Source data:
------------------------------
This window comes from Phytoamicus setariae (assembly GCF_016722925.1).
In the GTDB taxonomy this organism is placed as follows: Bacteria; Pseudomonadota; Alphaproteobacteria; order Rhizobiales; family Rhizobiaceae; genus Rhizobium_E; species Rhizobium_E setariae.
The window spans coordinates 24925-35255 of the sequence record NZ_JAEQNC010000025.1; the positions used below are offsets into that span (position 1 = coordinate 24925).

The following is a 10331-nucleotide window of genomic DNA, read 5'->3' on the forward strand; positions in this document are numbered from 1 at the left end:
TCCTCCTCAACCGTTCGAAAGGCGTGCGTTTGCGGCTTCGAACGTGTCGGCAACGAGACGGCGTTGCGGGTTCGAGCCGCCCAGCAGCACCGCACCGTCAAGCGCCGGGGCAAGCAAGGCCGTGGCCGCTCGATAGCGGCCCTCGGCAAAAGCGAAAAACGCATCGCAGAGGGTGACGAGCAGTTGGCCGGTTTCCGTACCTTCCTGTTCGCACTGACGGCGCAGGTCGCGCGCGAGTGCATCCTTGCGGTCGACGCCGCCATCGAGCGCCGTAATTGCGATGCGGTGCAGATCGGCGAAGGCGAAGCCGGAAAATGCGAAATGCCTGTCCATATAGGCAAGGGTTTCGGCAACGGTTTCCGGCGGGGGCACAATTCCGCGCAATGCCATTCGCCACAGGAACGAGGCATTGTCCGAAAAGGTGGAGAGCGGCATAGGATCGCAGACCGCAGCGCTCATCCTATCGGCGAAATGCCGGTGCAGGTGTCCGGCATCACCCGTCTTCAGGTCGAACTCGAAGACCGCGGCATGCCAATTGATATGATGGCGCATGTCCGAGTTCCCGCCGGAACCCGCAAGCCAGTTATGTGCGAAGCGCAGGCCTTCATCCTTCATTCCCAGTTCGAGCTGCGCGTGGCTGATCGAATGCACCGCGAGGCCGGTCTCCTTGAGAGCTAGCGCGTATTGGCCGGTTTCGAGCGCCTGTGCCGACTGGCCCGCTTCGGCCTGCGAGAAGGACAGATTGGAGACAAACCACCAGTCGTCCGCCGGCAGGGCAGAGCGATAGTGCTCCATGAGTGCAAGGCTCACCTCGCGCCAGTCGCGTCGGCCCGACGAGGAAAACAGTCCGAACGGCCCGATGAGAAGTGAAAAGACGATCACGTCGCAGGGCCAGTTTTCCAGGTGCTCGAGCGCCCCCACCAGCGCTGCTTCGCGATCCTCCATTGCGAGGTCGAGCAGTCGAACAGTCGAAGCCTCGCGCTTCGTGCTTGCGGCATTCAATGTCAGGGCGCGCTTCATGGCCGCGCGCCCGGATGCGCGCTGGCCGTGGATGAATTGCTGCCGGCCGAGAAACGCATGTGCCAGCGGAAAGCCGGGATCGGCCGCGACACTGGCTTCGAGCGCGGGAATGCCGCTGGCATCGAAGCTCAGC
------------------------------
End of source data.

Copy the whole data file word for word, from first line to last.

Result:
This window comes from Phytoamicus setariae (assembly GCF_016722925.1).
In the GTDB taxonomy this organism is placed as follows: Bacteria; Pseudomonadota; Alphaproteobacteria; order Rhizobiales; family Rhizobiaceae; genus Rhizobium_E; species Rhizobium_E setariae.
The window spans coordinates 24925-35255 of the sequence record NZ_JAEQNC010000025.1; the positions used below are offsets into that span (position 1 = coordinate 24925).

The following is a 10331-nucleotide window of genomic DNA, read 5'->3' on the forward strand; positions in this document are numbered from 1 at the left end:
TCCTCCTCAACCGTTCGAAAGGCGTGCGTTTGCGGCTTCGAACGTGTCGGCAACGAGACGGCGTTGCGGGTTCGAGCCGCCCAGCAGCACCGCACCGTCAAGCGCCGGGGCAAGCAAGGCCGTGGCCGCTCGATAGCGGCCCTCGGCAAAAGCGAAAAACGCATCGCAGAGGGTGACGAGCAGTTGGCCGGTTTCCGTACCTTCCTGTTCGCACTGACGGCGCAGGTCGCGCGCGAGTGCATCCTTGCGGTCGACGCCGCCATCGAGCGCCGTAATTGCGATGCGGTGCAGATCGGCGAAGGCGAAGCCGGAAAATGCGAAATGCCTGTCCATATAGGCAAGGGTTTCGGCAACGGTTTCCGGCGGGGGCACAATTCCGCGCAATGCCATTCGCCACAGGAACGAGGCATTGTCCGAAAAGGTGGAGAGCGGCATAGGATCGCAGACCGCAGCGCTCATCCTATCGGCGAAATGCCGGTGCAGGTGTCCGGCATCACCCGTCTTCAGGTCGAACTCGAAGACCGCGGCATGCCAATTGATATGATGGCGCATGTCCGAGTTCCCGCCGGAACCCGCAAGCCAGTTATGTGCGAAGCGCAGGCCTTCATCCTTCATTCCCAGTTCGAGCTGCGCGTGGCTGATCGAATGCACCGCGAGGCCGGTCTCCTTGAGAGCTAGCGCGTATTGGCCGGTTTCGAGCGCCTGTGCCGACTGGCCCGCTTCGGCCTGCGAGAAGGACAGATTGGAGACAAACCACCAGTCGTCCGCCGGCAGGGCAGAGCGATAGTGCTCCATGAGTGCAAGGCTCACCTCGCGCCAGTCGCGTCGGCCCGACGAGGAAAACAGTCCGAACGGCCCGATGAGAAGTGAAAAGACGATCACGTCGCAGGGCCAGTTTTCCAGGTGCTCGAGCGCCCCCACCAGCGCTGCTTCGCGATCCTCCATTGCGAGGTCGAGCAGTCGAACAGTCGAAGCCTCGCGCTTCGTGCTTGCGGCATTCAATGTCAGGGCGCGCTTCATGGCCGCGCGCCCGGATGCGCGCTGGCCGTGGATGAATTGCTGCCGGCCGAGAAACGCATGTGCCAGCGGAAAGCCGGGATCGGCCGCGACACTGGCTTCGAGCGCGGGAATGCCGCTGGCATCGAAGCTCAGC